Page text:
Good Leaders Never Want To Be On the Email Chain

I once worked for a boss who led through intimidation. Whenever there was an issue to be resolved or a problem that’s taking longer than expected to figure out, he would say “Send (name) an email and “CC” me”.

He thought that, just because the boss was copied on the email, it would make the email recipient respond quicker and act on the request right away. But all it did was to tick-off the recipient who would always ask, “Why did you copy the boss on that email?”

This is not leadership; it’s a lack of leadership – and micromanaging too.

Intimidating Emails Never Work

Now, you’re left with a coworker that’s upset with you. This doesn’t solve anything. All it does is create another problem, and you still have the original issue to deal with. Now, they feel you went behind their back and “ratted” to the boss about them. How much cooperation do you think you’ll get from that coworker in the future? Probably, not much.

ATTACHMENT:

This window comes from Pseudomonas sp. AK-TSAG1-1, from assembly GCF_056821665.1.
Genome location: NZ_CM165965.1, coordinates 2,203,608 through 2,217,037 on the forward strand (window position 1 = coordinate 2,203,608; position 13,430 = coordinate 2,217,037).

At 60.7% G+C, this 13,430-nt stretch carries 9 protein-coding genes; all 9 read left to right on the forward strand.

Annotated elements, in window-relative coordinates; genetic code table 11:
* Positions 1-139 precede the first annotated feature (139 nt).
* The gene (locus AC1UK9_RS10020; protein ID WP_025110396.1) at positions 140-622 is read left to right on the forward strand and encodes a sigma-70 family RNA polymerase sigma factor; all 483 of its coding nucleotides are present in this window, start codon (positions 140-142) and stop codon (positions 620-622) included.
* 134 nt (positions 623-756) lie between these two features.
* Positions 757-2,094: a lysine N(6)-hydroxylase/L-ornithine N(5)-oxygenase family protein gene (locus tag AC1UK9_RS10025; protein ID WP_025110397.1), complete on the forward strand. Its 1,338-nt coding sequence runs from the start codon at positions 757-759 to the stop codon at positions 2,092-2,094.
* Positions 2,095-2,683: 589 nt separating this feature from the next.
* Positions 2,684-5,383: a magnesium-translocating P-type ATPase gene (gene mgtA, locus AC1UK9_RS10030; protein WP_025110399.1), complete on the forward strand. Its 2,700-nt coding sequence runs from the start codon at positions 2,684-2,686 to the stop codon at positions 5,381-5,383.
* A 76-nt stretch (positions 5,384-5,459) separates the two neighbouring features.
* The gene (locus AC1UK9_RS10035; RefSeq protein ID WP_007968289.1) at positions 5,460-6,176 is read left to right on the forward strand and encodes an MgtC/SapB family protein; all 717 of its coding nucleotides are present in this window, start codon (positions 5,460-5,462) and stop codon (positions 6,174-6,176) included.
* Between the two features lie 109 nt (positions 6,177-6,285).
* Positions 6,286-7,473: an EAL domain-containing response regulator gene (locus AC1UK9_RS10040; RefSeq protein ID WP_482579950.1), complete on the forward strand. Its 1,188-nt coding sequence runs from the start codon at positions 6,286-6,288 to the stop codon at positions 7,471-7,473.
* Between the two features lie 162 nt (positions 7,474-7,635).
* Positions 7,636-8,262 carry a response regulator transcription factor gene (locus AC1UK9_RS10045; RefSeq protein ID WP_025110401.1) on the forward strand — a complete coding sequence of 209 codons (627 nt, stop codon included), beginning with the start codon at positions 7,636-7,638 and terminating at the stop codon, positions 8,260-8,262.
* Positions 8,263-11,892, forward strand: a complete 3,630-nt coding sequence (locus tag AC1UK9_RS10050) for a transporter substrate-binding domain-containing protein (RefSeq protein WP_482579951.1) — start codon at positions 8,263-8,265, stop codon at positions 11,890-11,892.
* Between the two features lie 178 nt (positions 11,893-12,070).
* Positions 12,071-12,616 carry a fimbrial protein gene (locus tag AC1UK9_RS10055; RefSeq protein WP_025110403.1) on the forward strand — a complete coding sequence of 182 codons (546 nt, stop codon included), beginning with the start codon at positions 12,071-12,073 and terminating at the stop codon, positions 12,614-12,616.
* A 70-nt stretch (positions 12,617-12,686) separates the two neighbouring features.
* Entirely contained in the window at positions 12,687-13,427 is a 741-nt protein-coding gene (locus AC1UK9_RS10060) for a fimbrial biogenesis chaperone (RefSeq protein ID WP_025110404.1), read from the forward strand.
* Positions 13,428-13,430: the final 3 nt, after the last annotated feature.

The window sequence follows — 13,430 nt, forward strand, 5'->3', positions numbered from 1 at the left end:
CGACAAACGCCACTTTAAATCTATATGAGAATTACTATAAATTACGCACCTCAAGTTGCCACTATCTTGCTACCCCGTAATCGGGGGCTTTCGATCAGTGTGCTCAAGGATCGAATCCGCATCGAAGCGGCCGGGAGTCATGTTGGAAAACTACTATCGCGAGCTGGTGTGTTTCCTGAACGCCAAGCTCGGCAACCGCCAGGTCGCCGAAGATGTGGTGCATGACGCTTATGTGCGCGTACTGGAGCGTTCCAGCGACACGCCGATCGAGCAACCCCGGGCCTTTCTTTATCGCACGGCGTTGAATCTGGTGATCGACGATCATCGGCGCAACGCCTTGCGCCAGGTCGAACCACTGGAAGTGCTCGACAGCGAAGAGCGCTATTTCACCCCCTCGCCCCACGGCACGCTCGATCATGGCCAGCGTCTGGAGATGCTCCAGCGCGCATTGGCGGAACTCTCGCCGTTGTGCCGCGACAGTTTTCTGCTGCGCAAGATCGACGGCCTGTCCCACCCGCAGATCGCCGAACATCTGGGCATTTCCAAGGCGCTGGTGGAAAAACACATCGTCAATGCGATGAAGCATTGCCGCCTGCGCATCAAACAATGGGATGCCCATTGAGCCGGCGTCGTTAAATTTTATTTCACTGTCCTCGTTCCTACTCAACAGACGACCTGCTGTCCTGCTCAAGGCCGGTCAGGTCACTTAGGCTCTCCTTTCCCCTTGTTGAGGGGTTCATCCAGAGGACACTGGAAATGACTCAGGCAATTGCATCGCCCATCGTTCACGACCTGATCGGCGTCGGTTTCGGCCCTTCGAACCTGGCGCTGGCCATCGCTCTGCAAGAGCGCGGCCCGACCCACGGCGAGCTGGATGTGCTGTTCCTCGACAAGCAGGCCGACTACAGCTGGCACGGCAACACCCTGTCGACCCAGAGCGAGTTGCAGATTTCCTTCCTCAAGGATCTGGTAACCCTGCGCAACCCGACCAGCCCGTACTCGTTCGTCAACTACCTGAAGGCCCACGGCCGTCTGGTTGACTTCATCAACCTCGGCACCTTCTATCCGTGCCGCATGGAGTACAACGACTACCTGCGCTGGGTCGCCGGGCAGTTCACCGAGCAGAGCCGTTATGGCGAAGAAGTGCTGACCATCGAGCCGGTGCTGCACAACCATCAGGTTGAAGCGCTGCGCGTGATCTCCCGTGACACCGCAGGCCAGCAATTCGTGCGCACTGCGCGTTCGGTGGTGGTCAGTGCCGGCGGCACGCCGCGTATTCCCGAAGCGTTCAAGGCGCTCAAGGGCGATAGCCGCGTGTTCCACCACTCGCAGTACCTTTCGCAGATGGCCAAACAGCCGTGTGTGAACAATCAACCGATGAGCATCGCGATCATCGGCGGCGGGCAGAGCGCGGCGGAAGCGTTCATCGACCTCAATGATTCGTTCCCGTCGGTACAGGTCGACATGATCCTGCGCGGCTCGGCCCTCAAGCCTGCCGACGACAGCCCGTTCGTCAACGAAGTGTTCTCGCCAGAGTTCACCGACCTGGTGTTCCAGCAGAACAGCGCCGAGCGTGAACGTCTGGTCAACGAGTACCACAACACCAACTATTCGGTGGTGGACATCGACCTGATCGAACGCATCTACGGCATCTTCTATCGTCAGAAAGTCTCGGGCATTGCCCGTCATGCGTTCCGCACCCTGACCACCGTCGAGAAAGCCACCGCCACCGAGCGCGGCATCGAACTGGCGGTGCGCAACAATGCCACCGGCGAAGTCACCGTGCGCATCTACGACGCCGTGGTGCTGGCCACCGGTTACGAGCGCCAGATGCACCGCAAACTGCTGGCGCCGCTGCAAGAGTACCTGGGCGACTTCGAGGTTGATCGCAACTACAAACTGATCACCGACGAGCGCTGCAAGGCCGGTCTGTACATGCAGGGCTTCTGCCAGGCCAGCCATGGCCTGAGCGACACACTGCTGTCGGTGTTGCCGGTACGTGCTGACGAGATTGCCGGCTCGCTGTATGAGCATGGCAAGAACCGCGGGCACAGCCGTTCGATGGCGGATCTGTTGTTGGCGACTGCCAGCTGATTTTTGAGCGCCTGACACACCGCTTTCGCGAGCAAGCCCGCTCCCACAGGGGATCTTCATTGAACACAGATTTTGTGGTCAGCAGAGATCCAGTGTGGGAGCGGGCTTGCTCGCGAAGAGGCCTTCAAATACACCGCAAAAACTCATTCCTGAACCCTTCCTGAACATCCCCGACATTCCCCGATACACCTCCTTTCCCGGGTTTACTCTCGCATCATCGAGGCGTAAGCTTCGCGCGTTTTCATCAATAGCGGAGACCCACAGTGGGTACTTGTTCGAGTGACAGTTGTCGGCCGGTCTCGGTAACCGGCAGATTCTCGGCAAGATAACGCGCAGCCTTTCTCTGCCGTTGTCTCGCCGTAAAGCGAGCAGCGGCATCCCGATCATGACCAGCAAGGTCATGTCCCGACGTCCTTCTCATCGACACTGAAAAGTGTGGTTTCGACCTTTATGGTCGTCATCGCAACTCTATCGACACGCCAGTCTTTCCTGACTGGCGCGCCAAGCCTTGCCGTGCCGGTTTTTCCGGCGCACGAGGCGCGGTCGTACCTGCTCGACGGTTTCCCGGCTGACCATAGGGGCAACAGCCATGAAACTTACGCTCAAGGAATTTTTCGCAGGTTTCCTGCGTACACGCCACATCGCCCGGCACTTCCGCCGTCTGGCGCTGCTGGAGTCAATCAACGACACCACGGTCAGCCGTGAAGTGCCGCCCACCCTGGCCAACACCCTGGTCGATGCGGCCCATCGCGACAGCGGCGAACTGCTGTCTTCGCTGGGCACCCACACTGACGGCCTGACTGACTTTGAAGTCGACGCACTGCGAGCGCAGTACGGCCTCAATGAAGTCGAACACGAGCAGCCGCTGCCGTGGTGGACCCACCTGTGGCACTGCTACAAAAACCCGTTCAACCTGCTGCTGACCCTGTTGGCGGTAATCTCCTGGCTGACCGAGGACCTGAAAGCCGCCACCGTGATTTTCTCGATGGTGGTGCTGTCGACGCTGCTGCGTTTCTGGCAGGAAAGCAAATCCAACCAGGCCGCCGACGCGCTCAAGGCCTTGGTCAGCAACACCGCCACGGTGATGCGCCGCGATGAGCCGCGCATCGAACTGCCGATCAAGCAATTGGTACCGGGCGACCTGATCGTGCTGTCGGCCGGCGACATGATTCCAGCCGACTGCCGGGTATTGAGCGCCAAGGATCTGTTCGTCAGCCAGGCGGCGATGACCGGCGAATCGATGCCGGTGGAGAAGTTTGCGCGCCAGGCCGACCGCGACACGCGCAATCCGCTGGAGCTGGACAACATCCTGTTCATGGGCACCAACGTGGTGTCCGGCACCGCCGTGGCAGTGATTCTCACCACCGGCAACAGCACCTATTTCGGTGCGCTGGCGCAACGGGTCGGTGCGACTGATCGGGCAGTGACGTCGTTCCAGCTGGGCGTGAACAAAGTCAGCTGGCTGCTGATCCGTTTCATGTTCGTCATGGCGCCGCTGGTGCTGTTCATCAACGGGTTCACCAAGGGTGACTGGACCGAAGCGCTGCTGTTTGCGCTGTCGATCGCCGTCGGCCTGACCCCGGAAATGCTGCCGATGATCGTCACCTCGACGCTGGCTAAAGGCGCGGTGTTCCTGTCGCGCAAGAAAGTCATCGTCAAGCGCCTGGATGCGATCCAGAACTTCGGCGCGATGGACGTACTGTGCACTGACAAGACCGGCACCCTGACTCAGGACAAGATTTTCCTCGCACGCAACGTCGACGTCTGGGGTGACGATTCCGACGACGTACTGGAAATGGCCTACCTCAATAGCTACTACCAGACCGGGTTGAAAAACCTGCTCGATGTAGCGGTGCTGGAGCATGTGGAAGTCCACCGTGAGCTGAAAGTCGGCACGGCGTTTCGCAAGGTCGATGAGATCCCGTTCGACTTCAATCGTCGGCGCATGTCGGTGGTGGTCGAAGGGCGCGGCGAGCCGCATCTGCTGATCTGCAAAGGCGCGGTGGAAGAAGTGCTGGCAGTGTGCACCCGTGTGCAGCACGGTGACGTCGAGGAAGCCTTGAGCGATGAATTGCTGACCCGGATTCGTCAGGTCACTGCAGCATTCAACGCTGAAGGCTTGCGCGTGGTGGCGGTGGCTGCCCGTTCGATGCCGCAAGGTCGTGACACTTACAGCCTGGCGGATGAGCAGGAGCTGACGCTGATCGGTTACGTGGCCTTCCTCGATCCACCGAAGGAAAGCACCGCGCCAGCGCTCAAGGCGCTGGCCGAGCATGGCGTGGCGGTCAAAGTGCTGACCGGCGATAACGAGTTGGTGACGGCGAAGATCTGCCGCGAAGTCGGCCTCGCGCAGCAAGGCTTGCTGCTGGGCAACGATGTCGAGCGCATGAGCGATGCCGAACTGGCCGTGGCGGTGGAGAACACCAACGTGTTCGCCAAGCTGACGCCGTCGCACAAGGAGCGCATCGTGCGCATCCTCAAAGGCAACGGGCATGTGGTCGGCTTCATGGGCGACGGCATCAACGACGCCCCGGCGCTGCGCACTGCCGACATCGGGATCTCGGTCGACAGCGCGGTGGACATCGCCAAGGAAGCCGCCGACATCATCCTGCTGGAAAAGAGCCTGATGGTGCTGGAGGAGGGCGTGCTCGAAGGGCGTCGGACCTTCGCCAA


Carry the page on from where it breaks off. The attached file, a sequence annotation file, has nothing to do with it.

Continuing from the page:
But the boss thinks he’s doing something good by helping to move the problem along. He thinks he did the right thing but that’s not the case at all. And that’s not what a true leader does.

As Simon Sinek says, “Leaders trust their employees to do their job as intended and don’t have to check in on them every chance they get.” That’s a great message that should be understood by many.

Good employees find ways to work through problems on their own and don’t have to go to the boss for a resolution. Great employees (and future leaders) do the same while building relationships that foster ongoing collaboration and cooperation.

Great leaders allow their team to identify ways to solve problems, so they have a more vested interest in the outcome and feel they are part of the solution. They allow for growth, innovation, and will nurture communication. Email intimidation is not part of the plan.